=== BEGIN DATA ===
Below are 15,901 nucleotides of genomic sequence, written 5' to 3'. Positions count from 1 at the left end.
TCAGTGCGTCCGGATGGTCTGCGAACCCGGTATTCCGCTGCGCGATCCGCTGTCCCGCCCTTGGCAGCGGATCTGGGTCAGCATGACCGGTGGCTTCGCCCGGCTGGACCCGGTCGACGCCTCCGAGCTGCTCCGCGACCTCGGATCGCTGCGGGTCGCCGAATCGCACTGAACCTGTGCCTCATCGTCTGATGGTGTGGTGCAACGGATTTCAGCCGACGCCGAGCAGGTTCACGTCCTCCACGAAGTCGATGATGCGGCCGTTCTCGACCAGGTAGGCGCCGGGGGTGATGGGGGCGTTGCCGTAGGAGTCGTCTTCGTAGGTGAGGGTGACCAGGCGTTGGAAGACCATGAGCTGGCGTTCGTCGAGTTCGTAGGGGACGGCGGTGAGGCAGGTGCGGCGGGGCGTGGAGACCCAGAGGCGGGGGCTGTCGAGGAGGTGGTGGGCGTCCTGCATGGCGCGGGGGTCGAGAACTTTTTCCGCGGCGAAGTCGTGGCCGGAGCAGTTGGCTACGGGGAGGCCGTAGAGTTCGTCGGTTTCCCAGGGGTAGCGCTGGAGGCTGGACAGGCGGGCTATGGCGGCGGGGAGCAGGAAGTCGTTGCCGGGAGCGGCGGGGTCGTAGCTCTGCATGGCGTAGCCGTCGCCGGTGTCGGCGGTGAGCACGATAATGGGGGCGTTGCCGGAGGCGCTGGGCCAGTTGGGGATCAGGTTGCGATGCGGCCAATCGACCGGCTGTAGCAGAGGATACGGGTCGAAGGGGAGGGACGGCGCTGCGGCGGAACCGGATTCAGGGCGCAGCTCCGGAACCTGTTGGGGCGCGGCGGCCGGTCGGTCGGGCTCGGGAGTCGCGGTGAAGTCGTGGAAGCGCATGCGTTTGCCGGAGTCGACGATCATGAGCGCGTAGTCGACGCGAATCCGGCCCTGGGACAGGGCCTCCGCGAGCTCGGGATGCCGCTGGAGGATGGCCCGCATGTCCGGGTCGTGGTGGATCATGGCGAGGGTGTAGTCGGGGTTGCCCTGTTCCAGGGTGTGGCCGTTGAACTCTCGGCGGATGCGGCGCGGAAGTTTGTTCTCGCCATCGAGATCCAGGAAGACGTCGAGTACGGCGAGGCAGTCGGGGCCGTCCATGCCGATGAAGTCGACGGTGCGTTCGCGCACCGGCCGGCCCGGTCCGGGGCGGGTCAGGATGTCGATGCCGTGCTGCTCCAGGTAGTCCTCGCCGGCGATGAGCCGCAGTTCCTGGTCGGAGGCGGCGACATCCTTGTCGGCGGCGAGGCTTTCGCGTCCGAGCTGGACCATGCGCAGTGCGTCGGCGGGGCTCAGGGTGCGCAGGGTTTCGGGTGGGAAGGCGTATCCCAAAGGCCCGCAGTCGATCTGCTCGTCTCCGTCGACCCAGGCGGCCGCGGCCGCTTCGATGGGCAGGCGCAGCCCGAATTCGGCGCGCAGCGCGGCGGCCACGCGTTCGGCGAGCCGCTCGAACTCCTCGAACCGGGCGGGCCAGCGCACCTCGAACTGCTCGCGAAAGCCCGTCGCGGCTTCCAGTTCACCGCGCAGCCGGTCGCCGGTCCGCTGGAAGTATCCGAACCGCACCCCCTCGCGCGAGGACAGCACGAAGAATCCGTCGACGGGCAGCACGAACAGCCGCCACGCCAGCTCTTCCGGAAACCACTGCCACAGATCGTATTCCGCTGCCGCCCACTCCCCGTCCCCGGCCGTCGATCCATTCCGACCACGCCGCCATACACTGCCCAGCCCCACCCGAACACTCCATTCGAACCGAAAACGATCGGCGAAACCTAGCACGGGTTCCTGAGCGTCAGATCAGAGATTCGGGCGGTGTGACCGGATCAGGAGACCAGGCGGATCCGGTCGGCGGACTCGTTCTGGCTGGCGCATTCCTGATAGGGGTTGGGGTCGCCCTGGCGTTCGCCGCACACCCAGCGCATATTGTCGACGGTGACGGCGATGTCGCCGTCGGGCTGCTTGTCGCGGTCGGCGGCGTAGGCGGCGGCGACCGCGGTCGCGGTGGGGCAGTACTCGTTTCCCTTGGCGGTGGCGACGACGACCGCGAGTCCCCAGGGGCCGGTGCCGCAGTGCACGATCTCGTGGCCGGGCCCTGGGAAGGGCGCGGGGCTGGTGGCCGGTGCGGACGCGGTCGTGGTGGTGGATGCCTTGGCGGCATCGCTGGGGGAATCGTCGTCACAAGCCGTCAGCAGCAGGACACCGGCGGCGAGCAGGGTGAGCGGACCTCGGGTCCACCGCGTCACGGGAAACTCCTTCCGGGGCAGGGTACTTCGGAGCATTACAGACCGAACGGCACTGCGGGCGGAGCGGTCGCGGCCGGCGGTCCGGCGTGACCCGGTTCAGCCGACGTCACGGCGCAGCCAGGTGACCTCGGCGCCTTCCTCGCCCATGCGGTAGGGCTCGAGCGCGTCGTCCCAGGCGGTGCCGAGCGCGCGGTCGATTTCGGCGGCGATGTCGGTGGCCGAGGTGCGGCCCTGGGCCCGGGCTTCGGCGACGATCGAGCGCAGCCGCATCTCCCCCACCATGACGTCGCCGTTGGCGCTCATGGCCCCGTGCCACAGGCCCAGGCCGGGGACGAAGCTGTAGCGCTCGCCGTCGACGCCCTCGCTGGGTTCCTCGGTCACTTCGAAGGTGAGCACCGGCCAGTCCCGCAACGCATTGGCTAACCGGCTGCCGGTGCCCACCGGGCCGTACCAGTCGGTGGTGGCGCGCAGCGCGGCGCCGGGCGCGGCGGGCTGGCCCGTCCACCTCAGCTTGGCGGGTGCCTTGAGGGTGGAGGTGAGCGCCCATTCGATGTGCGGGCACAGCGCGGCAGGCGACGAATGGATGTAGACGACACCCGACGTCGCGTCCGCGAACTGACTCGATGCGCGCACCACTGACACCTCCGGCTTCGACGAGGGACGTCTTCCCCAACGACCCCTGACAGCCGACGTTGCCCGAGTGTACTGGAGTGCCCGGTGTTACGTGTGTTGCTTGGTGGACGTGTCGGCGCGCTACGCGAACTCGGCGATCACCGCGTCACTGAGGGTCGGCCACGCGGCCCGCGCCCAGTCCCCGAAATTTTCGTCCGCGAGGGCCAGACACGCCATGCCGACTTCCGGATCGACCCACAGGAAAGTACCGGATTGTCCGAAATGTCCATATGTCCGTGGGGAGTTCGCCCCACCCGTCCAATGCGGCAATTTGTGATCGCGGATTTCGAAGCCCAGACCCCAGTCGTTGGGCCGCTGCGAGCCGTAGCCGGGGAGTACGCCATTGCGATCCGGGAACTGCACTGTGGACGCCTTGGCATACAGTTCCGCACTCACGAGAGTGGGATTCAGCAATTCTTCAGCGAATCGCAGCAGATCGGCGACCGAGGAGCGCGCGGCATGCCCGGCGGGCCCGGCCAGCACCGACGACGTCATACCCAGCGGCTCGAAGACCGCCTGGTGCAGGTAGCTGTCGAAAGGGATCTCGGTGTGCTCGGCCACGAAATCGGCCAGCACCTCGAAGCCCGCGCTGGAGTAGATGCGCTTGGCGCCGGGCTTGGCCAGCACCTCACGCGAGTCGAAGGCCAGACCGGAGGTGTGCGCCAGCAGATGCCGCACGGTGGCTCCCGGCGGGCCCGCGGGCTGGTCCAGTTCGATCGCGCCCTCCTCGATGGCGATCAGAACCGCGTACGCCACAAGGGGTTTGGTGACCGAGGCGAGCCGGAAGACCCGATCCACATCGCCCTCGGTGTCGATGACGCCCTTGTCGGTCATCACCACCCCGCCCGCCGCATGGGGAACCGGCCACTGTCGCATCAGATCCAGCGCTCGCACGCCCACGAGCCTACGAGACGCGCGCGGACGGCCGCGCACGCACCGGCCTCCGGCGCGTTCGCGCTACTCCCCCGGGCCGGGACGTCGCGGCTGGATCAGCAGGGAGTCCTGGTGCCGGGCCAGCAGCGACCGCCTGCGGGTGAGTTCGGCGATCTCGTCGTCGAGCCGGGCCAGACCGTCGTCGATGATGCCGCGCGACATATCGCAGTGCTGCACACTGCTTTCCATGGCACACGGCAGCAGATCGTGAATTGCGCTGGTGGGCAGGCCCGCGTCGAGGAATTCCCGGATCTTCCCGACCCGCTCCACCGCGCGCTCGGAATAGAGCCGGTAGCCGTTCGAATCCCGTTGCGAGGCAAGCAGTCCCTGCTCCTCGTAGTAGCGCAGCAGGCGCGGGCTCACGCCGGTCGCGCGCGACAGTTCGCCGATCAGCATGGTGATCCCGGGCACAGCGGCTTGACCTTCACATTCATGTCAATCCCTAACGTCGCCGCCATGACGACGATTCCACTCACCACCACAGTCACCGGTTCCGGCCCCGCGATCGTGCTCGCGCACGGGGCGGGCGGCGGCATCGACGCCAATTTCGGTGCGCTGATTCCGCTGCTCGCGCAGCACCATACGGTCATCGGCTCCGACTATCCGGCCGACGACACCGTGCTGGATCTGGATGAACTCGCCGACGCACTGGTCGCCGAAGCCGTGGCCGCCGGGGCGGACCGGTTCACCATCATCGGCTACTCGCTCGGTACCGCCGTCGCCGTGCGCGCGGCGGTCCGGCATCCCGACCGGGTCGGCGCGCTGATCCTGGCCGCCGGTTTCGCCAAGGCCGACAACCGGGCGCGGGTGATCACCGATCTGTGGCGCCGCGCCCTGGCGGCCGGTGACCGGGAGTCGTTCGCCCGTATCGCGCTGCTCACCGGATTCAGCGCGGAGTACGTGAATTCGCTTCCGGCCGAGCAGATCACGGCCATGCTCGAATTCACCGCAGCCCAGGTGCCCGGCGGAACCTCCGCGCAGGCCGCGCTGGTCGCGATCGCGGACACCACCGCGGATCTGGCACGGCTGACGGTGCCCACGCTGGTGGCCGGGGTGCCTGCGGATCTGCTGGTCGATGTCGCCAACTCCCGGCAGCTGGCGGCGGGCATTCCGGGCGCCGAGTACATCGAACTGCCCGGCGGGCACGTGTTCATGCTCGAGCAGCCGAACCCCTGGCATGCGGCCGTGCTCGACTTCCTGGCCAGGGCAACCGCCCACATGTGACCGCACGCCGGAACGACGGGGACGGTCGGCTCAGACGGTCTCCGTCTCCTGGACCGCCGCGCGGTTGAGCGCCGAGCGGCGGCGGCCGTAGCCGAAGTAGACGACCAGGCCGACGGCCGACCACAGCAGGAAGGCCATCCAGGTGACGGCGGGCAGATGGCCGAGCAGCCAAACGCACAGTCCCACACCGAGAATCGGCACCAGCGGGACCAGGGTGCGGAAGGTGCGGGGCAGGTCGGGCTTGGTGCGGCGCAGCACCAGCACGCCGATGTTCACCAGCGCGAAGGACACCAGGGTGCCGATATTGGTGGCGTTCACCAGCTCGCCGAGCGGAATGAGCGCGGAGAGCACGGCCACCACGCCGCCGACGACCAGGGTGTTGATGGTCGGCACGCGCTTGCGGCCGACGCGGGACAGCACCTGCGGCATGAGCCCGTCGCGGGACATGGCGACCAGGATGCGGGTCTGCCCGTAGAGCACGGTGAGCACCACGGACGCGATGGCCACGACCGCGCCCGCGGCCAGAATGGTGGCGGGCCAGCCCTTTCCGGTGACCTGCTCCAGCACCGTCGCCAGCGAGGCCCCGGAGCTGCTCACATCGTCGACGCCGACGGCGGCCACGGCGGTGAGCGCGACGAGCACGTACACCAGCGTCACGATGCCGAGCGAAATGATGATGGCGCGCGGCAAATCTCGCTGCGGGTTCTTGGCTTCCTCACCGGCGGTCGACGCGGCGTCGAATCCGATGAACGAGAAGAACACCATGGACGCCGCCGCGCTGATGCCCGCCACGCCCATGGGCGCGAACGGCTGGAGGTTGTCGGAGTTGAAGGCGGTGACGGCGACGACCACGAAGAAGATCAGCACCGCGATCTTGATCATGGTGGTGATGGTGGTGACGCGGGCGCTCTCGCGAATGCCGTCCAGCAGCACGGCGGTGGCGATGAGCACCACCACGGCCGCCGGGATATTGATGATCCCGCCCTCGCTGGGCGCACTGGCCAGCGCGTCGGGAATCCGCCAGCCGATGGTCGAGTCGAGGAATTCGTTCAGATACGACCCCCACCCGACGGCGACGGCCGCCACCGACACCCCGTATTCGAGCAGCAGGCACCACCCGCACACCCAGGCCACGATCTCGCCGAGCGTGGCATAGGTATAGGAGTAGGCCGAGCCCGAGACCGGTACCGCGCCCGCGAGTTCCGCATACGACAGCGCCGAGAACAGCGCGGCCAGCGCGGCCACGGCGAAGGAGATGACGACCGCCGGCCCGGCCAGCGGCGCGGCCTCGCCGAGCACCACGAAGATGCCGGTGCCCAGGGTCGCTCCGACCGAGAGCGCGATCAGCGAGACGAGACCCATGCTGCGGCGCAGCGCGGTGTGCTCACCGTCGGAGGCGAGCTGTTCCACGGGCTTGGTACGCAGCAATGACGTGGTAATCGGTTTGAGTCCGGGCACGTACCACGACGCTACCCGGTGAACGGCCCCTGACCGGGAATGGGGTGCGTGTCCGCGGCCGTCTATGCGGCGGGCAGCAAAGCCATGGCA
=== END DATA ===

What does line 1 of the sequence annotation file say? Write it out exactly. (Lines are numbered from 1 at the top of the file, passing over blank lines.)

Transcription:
Below are 15,901 nucleotides of genomic sequence, written 5' to 3'. Positions count from 1 at the left end.